How disruptive innovation enables effective protest

 

Last time, I talked about how protesting a single oil company wasn’t an effective way to effect change. Instead, I argued for reducing car-dependency through land use changes.

This undermining of a business model is known as disruptive innovation, and I think it can be a useful idea to think about when you’re working toward your own larger goals (and protesting against your own particular injustices).

Get out of the trees

To me, a protest ends up feeling good but accomplishing little. The canonical example is the tree-sitter, sitting in the old growth forest that the logging company is trying to clear cut in order to put in a highway or make paper or mine for gold or whatever it is that’s causing the trees’ destruction. Does the tree sitter really believe that after nesting 20 feet up in the air for a few weeks, the logging company is going to sit back and say, “Gosh, what have we been doing all these years? We shouldn’t cut down trees! Let’s start making Tiddlywinks instead!” They are a logging company; cutting down trees is what logging companies do. Should they cease to do that, they will no longer be a logging company. And most companies do not put themselves willingly out of business.

Is this effective? Photo courtesy of Art Poskanzer
Is this effective?
Photo courtesy of Art Poskanzer

But many powerful, incredibly rich companies do go out of business. Usually, the way this happens is through disruptive innovation.

Mama took my Kodachrome away

To illustrate my point, let’s talk about Kodak. Kodak pretty much ruled the world of cameras for the majority of the last hundred years. But its status as the undisputed market leader caused it to get complacent. When the world of digital photography started its inexorable rise, Kodak was not in the forefront of this charge. And why would they be? They were making money hand-over-fist in the film industry. Assuming that film and photo storage would continue in the future the way it had in the past, Kodak lost valuable momentum, and allowed traditionally non-photographic companies such as Panasonic to take over. Kodak never recovered. Nowadays, when people think of Kodak—and it isn’t often, unless you’re a photographer or interested in retro—it’s the Kodak Picture Kiosk you still find in some pharmacies or the song Kodachrome. What relevance does Kodak have today?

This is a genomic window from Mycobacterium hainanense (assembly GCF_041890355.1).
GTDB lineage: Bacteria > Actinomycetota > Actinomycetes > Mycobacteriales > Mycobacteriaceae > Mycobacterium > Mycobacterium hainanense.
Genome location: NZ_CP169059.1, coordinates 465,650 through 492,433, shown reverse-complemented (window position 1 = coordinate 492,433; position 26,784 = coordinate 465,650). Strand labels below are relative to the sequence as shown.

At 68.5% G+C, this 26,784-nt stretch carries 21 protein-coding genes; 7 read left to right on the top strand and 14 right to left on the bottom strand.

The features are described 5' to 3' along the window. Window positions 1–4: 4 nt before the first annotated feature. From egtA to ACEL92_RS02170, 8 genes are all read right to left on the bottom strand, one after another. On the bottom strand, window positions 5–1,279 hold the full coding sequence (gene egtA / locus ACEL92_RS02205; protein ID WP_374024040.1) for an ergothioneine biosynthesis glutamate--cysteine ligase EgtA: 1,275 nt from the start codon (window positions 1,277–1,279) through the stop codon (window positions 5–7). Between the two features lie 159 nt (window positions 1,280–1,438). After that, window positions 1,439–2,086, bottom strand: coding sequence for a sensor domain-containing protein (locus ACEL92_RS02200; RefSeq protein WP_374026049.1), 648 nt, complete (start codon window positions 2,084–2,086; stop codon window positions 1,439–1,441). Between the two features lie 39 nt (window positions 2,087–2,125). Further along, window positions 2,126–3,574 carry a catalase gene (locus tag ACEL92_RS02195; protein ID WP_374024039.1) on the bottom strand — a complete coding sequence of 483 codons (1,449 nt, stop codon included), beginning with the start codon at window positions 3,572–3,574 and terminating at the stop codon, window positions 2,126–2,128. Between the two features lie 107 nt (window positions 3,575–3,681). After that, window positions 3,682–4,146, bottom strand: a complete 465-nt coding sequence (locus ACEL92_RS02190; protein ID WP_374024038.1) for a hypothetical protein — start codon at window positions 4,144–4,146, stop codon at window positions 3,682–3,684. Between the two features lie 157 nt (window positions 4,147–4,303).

If not film, what about newspapers? Forget about the shift in people reading their news online (and expecting it for free), recall that much of the margins that newspapers enjoyed were due to their status as town water cooler. I refer of course to the classifieds. And then Craig Newmark, an unassuming man if their ever was one, set up shop and obliterated a business model.

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Best Buy has become a showroom for people to try out gadgets before using their smartphone and purchasing it on Amazon. Amazon itself threatens to become the only place you buy anything. It’s already helped to take out an entire book chain (Borders, though they equally brought it on themselves); who knows what’s next?. Blockbuster put almost every mom and pop video rental store out of business, and then got sideswiped by Hulu, BitTorrent, and Redbox. File sharing and the music industry; enough said.

In all of these cases, clear market leaders were either asleep at the wheel or locked into their historic technology, unaware that the world was about to pass them by. Some of these disruptions were unintentional, but I’m sure that some of them were intentional as well. And this is a good thing.

All we are saying is give disruptive innovation a chance

What I quite like about disruptive innovation is not the schadenfreude of seeing a company not anticipate its own downfall, but it’s that it gives me hope that even the most entrenched of negative influences can be overturned.

So what can you do? You have your passion, your cause, the idea that ignites a fire inside you, one that keeps you up at night staring at the ceiling, the injustice you wish to fight.

You can’t fight the entrenched powers head-on. Think about disruptive innovation. Think of a way to sidestep the problem, not bash your head against it.

In the case of decreased power concentrated in the oil companies, the answer is to reduce our dependency on oil due to our planning of our towns and public space, not to “boycott” anyone.

What is the disruption that will help further your cause?

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